My First List--One Book

I came to this by way of Dan Wickett over at the Emerging Writers Network, and though I doubt I can limit my responses to just one book, I’m going to try my best.

One Book That Changed My (Writing) Life:
Kent Haruf’s Plainsong. I read this back when I was twenty-three, and at the time, I was most interested in fiction that I would call more language- than story-based (think DeLillo, Gass, Stein, Beckett, etc.). Plainsong had just been nominated for the National Book Award, and I picked it up at the book store and read the first sentence: “Here was this man Tom Guthrie in Holt standing at the back window in the kitchen of his house smoking cigarettes and looking out over the back lot where the sun was just coming up.” The language of that first sentence held up to what I preferred at the time, so I bought the book. Once I started reading, though, my interest in the book’s language, though strong, quickly became secondary to my interest in its characters. I read the thing in two days, faster than I think I’d ever read a book in my life, and at one point, when poor Guthrie got in a fight with his nemesis, a smart-ass high school kid, I was literally rooting for Guthrie to win, and feeling it in my gut as he was humiliated. I don’t think I had ever cared so much about the characters of a book, and the way I looked at the characters in my own fiction began to shift.

One Book That I’ve Read More Than Once:
I’ve read very few books more than once, but one I keep returning to is Miss Lonelyhearts by Nathanael West. It blows me away now as much as it did when I first read it as an undergrad.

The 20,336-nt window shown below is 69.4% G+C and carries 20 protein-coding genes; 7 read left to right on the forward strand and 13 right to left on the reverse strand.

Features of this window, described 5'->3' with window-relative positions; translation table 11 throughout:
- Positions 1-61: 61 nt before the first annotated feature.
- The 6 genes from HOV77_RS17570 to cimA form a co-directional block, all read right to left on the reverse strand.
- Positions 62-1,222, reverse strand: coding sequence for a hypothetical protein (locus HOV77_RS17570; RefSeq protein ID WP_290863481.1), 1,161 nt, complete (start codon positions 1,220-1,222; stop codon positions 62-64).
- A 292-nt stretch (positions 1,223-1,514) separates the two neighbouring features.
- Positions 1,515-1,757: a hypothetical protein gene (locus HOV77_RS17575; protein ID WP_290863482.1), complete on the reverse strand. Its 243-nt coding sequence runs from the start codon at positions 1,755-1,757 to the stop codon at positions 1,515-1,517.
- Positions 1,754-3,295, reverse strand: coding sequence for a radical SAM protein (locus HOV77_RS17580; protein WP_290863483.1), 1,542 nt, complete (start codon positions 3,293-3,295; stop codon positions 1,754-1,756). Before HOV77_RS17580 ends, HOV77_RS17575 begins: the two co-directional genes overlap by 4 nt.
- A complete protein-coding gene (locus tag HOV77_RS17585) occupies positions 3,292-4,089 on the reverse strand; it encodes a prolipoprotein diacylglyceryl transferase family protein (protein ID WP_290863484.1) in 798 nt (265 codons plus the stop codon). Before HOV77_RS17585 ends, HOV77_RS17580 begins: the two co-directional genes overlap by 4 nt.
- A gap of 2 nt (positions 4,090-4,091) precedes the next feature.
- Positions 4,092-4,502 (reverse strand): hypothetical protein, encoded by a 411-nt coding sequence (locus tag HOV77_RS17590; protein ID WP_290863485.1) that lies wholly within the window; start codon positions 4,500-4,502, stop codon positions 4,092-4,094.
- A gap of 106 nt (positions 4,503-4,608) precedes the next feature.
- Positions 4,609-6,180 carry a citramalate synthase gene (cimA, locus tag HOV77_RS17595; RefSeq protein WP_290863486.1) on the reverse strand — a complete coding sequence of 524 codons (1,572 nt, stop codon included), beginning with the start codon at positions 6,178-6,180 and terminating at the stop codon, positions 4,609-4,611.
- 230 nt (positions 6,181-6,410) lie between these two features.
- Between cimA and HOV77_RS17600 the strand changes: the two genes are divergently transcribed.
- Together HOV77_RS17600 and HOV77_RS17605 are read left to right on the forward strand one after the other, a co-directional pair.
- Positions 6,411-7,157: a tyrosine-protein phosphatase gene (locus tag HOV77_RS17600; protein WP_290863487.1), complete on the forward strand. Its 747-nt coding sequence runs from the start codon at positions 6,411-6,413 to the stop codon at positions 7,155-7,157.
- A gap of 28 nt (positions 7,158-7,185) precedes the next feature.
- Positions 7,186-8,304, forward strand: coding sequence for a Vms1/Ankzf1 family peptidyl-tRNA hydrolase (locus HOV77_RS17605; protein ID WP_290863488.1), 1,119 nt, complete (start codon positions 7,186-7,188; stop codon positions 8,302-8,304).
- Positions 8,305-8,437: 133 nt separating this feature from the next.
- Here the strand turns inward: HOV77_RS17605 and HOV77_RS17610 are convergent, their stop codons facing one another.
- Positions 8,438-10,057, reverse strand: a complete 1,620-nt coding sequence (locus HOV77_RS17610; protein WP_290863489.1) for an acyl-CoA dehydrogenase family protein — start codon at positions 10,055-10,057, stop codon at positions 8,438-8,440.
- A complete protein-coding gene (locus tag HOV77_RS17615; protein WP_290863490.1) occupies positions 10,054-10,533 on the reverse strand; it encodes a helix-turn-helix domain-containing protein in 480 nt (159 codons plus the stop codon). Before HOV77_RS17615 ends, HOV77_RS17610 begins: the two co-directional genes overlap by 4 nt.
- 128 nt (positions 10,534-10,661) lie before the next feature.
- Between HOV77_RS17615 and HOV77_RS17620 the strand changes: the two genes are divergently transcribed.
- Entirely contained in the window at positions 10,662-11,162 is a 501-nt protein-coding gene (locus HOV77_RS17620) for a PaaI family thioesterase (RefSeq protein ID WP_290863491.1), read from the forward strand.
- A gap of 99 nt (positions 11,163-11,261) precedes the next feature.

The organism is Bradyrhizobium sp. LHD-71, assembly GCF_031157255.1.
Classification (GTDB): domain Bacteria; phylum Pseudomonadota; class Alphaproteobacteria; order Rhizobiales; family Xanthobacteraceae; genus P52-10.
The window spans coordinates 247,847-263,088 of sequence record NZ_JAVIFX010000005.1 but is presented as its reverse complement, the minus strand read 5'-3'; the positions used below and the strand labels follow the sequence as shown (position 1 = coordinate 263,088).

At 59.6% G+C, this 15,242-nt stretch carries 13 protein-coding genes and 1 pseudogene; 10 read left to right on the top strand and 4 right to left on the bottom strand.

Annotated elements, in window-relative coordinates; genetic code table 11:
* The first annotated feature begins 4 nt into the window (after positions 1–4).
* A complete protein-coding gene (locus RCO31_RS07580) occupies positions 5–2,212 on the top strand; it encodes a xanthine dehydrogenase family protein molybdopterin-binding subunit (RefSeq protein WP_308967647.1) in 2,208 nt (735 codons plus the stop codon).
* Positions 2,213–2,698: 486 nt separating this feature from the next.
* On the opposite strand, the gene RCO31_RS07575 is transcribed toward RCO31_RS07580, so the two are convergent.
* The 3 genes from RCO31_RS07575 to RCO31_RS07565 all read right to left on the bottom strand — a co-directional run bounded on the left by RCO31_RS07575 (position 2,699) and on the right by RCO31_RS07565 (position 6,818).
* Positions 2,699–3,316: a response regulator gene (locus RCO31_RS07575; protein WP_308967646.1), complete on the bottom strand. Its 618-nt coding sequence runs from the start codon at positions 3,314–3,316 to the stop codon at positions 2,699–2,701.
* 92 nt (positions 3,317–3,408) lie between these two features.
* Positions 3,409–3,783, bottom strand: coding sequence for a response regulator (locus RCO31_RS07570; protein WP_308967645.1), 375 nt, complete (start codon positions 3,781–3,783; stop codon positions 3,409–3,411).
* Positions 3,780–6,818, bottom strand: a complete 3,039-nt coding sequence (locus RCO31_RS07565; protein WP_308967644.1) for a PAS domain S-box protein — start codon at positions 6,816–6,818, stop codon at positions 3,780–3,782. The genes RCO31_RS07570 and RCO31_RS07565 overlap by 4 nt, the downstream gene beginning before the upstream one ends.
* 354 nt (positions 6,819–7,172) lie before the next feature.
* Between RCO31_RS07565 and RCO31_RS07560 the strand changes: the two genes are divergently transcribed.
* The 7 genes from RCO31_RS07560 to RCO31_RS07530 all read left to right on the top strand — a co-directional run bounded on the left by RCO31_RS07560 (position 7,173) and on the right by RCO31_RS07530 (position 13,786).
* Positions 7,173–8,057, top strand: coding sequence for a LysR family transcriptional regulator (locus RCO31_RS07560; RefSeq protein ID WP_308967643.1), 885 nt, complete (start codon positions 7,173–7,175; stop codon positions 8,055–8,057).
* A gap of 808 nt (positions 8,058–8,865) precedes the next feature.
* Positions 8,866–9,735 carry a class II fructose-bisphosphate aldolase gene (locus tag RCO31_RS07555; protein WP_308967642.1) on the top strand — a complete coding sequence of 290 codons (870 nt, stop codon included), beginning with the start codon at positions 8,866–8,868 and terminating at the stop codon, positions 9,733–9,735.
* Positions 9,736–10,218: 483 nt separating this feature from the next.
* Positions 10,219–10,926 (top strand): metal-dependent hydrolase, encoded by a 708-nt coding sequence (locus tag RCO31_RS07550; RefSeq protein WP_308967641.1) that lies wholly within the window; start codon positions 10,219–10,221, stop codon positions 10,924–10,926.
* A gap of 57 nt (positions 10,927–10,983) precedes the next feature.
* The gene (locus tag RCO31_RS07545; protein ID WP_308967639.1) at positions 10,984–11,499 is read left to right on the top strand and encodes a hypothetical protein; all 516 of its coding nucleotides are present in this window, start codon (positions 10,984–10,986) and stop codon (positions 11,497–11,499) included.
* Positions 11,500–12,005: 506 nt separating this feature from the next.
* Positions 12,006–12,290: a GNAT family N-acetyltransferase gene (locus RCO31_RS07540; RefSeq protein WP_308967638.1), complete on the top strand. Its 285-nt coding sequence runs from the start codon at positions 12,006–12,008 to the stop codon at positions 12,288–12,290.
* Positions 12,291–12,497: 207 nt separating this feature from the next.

One Book I’d Want On A Desert Island:
As I said in my little interview at SmokeLong Quarterly, I’d want a big book of stories, and I think Amy Hempel’s Collected Stories would work just fine.

One Book That Made Me Laugh:
Michael Chabon’s Wonder Boys. There’s a great line in there about iron filings and (I believe) ground lamb that makes me chuckle just thinking about it.

One Book That Made Me Cry:
Many stories in Raymond Carver’s Where I’m Calling From have moved me to tears over the years, I’m pretty certain, but in a very manly way of course.

One Book That I Wish Had Been Written:
Wickett says: “I sincerely wish Breece D’J Pancake would have held off on putting that rifle into his mouth and continued writing brilliant short stories and maybe even a novel or two.”

I wholly concur with Mr. Wickett. If you haven’t read Pancake, check him out.

One Book That I Wish Had Never Been Written:
If made to reply to this on another day, I could probably come up with a pretty lengthy list of tomes I feel should never have seen the light of day, but right now I’m feeling a little soft and generous, and wishing a book out of existence just doesn’t feel right.

One Book I’m Currently Reading:
Though I said above that I don’t re-read books very often, I recently started re-reading Richard Brautigan’s Trout Fishing in America, and I’m loving it.

One book I’ve Been Meaning To Read:
Shamefully, I’ve never read anything by Tolstoy. I bought the Oprah’s Book Club version of Anna Karenina several months ago but keep ignoring the thing. I hope to get to it soon.


fringes said...

Perhaps peeling off or otherwise obscuring the Oprah's Book Club sticker will move you closer to reading Anna Karenina. If there were an OBC sticker on my bathroom shower, I'd be stubbornly stinky until it was removed.

Chad Simpson said...

Funny, Fringes.

I'm curious, though: is your aversion to Oprah herself or to her book club selections?

Michelle Fry said...

Raymond Carver's work has a way of moving anyone to tears. The man was a genius.

fringes said...

Sorry I'm only now reading your question. We need an "I asked you a question in my comments" system. Heh.

Oprah herself.